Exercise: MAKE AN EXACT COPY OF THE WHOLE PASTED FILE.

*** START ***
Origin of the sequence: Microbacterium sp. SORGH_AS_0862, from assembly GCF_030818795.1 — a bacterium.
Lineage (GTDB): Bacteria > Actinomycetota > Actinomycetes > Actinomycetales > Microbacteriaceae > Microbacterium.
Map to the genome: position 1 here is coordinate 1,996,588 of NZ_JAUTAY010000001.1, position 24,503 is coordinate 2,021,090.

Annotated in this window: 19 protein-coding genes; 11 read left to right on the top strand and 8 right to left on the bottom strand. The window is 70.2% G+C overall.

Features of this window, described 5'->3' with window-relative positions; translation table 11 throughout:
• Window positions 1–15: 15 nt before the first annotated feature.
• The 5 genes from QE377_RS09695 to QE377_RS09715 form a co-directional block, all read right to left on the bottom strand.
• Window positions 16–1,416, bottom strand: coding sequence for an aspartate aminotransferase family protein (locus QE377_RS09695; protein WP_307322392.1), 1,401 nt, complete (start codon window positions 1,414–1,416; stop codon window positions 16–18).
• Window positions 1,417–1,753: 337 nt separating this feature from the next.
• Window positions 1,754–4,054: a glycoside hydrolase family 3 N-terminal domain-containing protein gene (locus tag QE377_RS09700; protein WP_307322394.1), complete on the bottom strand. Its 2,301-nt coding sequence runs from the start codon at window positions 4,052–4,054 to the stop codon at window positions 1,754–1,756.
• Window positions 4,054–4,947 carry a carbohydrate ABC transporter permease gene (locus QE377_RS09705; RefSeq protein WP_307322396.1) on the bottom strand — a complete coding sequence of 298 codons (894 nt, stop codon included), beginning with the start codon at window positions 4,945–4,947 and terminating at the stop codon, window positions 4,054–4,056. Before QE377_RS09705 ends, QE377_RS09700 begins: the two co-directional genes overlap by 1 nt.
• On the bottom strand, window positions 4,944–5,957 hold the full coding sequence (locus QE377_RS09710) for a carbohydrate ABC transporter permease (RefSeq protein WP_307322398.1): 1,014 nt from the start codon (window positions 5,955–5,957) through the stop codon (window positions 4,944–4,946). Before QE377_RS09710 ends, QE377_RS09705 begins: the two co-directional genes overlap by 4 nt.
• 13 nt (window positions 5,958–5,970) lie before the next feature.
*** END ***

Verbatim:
Origin of the sequence: Microbacterium sp. SORGH_AS_0862, from assembly GCF_030818795.1 — a bacterium.
Lineage (GTDB): Bacteria > Actinomycetota > Actinomycetes > Actinomycetales > Microbacteriaceae > Microbacterium.
Map to the genome: position 1 here is coordinate 1,996,588 of NZ_JAUTAY010000001.1, position 24,503 is coordinate 2,021,090.

Annotated in this window: 19 protein-coding genes; 11 read left to right on the top strand and 8 right to left on the bottom strand. The window is 70.2% G+C overall.

Features of this window, described 5'->3' with window-relative positions; translation table 11 throughout:
• Window positions 1–15: 15 nt before the first annotated feature.
• The 5 genes from QE377_RS09695 to QE377_RS09715 form a co-directional block, all read right to left on the bottom strand.
• Window positions 16–1,416, bottom strand: coding sequence for an aspartate aminotransferase family protein (locus QE377_RS09695; protein WP_307322392.1), 1,401 nt, complete (start codon window positions 1,414–1,416; stop codon window positions 16–18).
• Window positions 1,417–1,753: 337 nt separating this feature from the next.
• Window positions 1,754–4,054: a glycoside hydrolase family 3 N-terminal domain-containing protein gene (locus tag QE377_RS09700; protein WP_307322394.1), complete on the bottom strand. Its 2,301-nt coding sequence runs from the start codon at window positions 4,052–4,054 to the stop codon at window positions 1,754–1,756.
• Window positions 4,054–4,947 carry a carbohydrate ABC transporter permease gene (locus QE377_RS09705; RefSeq protein WP_307322396.1) on the bottom strand — a complete coding sequence of 298 codons (894 nt, stop codon included), beginning with the start codon at window positions 4,945–4,947 and terminating at the stop codon, window positions 4,054–4,056. Before QE377_RS09705 ends, QE377_RS09700 begins: the two co-directional genes overlap by 1 nt.
• On the bottom strand, window positions 4,944–5,957 hold the full coding sequence (locus QE377_RS09710) for a carbohydrate ABC transporter permease (RefSeq protein WP_307322398.1): 1,014 nt from the start codon (window positions 5,955–5,957) through the stop codon (window positions 4,944–4,946). Before QE377_RS09710 ends, QE377_RS09705 begins: the two co-directional genes overlap by 4 nt.
• 13 nt (window positions 5,958–5,970) lie before the next feature.